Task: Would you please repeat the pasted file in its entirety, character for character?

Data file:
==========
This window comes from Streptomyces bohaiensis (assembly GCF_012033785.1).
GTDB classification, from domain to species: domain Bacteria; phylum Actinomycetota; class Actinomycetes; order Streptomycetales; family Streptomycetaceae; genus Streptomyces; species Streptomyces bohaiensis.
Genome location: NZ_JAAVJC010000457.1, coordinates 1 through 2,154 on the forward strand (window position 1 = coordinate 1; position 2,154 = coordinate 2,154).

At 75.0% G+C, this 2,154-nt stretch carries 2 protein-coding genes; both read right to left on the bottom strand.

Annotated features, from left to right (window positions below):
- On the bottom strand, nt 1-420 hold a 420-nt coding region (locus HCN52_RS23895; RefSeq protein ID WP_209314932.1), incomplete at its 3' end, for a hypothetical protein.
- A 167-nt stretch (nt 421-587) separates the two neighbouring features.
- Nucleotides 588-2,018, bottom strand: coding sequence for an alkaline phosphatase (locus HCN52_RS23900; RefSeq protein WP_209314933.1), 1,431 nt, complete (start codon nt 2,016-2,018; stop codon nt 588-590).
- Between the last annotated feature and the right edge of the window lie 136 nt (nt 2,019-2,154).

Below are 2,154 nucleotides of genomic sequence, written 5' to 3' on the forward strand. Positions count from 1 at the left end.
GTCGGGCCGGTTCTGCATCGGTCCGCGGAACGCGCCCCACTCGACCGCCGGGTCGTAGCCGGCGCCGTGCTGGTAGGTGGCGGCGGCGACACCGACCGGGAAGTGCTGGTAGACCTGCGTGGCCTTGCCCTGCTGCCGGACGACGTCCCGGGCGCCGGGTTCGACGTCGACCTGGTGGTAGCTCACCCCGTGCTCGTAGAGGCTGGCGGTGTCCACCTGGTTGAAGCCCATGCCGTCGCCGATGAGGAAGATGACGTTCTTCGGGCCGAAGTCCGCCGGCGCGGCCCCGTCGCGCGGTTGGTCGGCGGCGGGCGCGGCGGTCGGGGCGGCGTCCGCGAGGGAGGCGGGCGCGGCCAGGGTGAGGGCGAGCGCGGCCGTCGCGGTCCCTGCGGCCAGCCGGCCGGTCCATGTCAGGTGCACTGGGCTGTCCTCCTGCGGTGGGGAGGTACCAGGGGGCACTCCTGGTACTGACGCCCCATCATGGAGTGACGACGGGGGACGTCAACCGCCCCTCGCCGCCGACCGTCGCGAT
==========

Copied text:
This window comes from Streptomyces bohaiensis (assembly GCF_012033785.1).
GTDB classification, from domain to species: domain Bacteria; phylum Actinomycetota; class Actinomycetes; order Streptomycetales; family Streptomycetaceae; genus Streptomyces; species Streptomyces bohaiensis.
Genome location: NZ_JAAVJC010000457.1, coordinates 1 through 2,154 on the forward strand (window position 1 = coordinate 1; position 2,154 = coordinate 2,154).

At 75.0% G+C, this 2,154-nt stretch carries 2 protein-coding genes; both read right to left on the bottom strand.

Annotated features, from left to right (window positions below):
- On the bottom strand, nt 1-420 hold a 420-nt coding region (locus HCN52_RS23895; RefSeq protein ID WP_209314932.1), incomplete at its 3' end, for a hypothetical protein.
- A 167-nt stretch (nt 421-587) separates the two neighbouring features.
- Nucleotides 588-2,018, bottom strand: coding sequence for an alkaline phosphatase (locus HCN52_RS23900; RefSeq protein WP_209314933.1), 1,431 nt, complete (start codon nt 2,016-2,018; stop codon nt 588-590).
- Between the last annotated feature and the right edge of the window lie 136 nt (nt 2,019-2,154).

Below are 2,154 nucleotides of genomic sequence, written 5' to 3' on the forward strand. Positions count from 1 at the left end.
GTCGGGCCGGTTCTGCATCGGTCCGCGGAACGCGCCCCACTCGACCGCCGGGTCGTAGCCGGCGCCGTGCTGGTAGGTGGCGGCGGCGACACCGACCGGGAAGTGCTGGTAGACCTGCGTGGCCTTGCCCTGCTGCCGGACGACGTCCCGGGCGCCGGGTTCGACGTCGACCTGGTGGTAGCTCACCCCGTGCTCGTAGAGGCTGGCGGTGTCCACCTGGTTGAAGCCCATGCCGTCGCCGATGAGGAAGATGACGTTCTTCGGGCCGAAGTCCGCCGGCGCGGCCCCGTCGCGCGGTTGGTCGGCGGCGGGCGCGGCGGTCGGGGCGGCGTCCGCGAGGGAGGCGGGCGCGGCCAGGGTGAGGGCGAGCGCGGCCGTCGCGGTCCCTGCGGCCAGCCGGCCGGTCCATGTCAGGTGCACTGGGCTGTCCTCCTGCGGTGGGGAGGTACCAGGGGGCACTCCTGGTACTGACGCCCCATCATGGAGTGACGACGGGGGACGTCAACCGCCCCTCGCCGCCGACCGTCGCGAT